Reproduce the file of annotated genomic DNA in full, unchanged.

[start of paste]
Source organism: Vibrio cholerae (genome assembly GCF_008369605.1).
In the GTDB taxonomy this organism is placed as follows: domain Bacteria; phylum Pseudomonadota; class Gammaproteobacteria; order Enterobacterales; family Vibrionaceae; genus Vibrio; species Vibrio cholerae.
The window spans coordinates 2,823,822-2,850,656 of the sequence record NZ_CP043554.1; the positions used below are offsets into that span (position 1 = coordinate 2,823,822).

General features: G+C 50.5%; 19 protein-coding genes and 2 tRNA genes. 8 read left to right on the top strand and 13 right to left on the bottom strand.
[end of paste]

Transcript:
Source organism: Vibrio cholerae (genome assembly GCF_008369605.1).
In the GTDB taxonomy this organism is placed as follows: domain Bacteria; phylum Pseudomonadota; class Gammaproteobacteria; order Enterobacterales; family Vibrionaceae; genus Vibrio; species Vibrio cholerae.
The window spans coordinates 2,823,822-2,850,656 of the sequence record NZ_CP043554.1; the positions used below are offsets into that span (position 1 = coordinate 2,823,822).

General features: G+C 50.5%; 19 protein-coding genes and 2 tRNA genes. 8 read left to right on the top strand and 13 right to left on the bottom strand.